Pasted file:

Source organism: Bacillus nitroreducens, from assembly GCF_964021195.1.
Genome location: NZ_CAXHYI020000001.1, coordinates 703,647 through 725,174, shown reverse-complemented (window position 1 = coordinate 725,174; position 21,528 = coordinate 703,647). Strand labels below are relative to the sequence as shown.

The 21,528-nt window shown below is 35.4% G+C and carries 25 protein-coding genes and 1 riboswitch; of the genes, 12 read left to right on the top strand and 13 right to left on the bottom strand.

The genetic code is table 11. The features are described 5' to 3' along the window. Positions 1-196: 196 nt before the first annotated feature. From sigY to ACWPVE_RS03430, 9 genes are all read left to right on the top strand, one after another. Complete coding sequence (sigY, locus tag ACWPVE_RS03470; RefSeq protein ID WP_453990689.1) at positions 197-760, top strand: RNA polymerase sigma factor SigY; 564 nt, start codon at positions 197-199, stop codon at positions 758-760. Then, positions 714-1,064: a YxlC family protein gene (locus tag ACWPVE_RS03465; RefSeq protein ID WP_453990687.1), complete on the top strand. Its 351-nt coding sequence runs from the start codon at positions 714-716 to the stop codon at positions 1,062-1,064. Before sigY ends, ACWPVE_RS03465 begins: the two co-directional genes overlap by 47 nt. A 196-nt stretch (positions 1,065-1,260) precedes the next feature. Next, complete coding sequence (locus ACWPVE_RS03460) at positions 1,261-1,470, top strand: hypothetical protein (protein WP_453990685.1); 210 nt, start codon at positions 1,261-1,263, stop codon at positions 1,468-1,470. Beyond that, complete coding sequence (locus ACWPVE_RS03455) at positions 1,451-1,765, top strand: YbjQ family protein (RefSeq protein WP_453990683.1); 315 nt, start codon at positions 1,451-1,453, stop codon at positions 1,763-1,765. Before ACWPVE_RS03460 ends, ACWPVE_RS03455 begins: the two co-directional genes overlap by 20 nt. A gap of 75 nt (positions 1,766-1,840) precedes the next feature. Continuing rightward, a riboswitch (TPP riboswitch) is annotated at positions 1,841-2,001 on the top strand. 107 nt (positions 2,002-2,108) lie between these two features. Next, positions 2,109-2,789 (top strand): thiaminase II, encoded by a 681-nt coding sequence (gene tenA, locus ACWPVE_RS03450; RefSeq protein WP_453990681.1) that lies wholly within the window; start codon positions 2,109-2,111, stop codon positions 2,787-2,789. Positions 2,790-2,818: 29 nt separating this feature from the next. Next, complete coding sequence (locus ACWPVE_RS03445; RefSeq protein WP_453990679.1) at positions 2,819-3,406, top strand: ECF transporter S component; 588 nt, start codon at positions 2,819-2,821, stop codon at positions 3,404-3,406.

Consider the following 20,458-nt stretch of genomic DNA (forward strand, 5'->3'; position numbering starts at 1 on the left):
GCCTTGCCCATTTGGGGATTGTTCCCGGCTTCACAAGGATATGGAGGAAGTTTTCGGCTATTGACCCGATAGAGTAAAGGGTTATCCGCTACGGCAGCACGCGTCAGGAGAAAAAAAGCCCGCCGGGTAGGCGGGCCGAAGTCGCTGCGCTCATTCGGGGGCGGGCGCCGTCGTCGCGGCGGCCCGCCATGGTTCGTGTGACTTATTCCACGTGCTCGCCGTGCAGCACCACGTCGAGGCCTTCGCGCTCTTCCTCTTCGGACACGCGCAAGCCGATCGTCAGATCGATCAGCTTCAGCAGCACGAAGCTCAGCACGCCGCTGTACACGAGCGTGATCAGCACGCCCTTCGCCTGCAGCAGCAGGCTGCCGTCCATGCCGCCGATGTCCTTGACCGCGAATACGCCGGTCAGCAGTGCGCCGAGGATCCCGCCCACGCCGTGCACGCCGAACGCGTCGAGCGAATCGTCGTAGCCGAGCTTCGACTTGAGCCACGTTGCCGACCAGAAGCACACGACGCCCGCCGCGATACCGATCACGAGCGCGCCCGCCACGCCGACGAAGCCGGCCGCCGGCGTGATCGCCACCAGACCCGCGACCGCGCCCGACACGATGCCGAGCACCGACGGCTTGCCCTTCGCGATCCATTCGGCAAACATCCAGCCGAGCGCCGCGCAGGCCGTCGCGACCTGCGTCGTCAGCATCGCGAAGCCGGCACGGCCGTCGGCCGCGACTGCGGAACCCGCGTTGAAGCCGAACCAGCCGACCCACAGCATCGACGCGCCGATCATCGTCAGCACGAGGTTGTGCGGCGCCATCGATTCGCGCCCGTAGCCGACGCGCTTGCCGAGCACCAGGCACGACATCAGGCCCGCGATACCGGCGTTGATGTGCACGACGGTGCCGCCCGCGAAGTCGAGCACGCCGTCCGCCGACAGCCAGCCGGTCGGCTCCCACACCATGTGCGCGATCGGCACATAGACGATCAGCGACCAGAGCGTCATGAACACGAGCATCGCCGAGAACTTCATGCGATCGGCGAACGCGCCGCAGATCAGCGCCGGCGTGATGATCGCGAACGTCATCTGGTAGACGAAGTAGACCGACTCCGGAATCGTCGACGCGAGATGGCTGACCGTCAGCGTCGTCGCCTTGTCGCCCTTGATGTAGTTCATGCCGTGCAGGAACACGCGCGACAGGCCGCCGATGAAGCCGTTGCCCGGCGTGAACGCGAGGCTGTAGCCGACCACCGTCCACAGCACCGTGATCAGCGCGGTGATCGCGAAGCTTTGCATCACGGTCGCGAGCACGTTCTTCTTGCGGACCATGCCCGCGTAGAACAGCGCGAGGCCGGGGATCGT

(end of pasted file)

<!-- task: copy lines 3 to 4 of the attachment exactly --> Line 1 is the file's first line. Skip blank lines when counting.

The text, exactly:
The 21,528-nt window shown below is 35.4% G+C and carries 25 protein-coding genes and 1 riboswitch; of the genes, 12 read left to right on the top strand and 13 right to left on the bottom strand.

The genetic code is table 11. The features are described 5' to 3' along the window. Positions 1-196: 196 nt before the first annotated feature. From sigY to ACWPVE_RS03430, 9 genes are all read left to right on the top strand, one after another. Complete coding sequence (sigY, locus tag ACWPVE_RS03470; RefSeq protein ID WP_453990689.1) at positions 197-760, top strand: RNA polymerase sigma factor SigY; 564 nt, start codon at positions 197-199, stop codon at positions 758-760. Then, positions 714-1,064: a YxlC family protein gene (locus tag ACWPVE_RS03465; RefSeq protein ID WP_453990687.1), complete on the top strand. Its 351-nt coding sequence runs from the start codon at positions 714-716 to the stop codon at positions 1,062-1,064. Before sigY ends, ACWPVE_RS03465 begins: the two co-directional genes overlap by 47 nt. A 196-nt stretch (positions 1,065-1,260) precedes the next feature. Next, complete coding sequence (locus ACWPVE_RS03460) at positions 1,261-1,470, top strand: hypothetical protein (protein WP_453990685.1); 210 nt, start codon at positions 1,261-1,263, stop codon at positions 1,468-1,470. Beyond that, complete coding sequence (locus ACWPVE_RS03455) at positions 1,451-1,765, top strand: YbjQ family protein (RefSeq protein WP_453990683.1); 315 nt, start codon at positions 1,451-1,453, stop codon at positions 1,763-1,765. Before ACWPVE_RS03460 ends, ACWPVE_RS03455 begins: the two co-directional genes overlap by 20 nt. A gap of 75 nt (positions 1,766-1,840) precedes the next feature. Continuing rightward, a riboswitch (TPP riboswitch) is annotated at positions 1,841-2,001 on the top strand. 107 nt (positions 2,002-2,108) lie between these two features. Next, positions 2,109-2,789 (top strand): thiaminase II, encoded by a 681-nt coding sequence (gene tenA, locus ACWPVE_RS03450; RefSeq protein WP_453990681.1) that lies wholly within the window; start codon positions 2,109-2,111, stop codon positions 2,787-2,789. Positions 2,790-2,818: 29 nt separating this feature from the next. Next, complete coding sequence (locus ACWPVE_RS03445; RefSeq protein WP_453990679.1) at positions 2,819-3,406, top strand: ECF transporter S component; 588 nt, start codon at positions 2,819-2,821, stop codon at positions 3,404-3,406.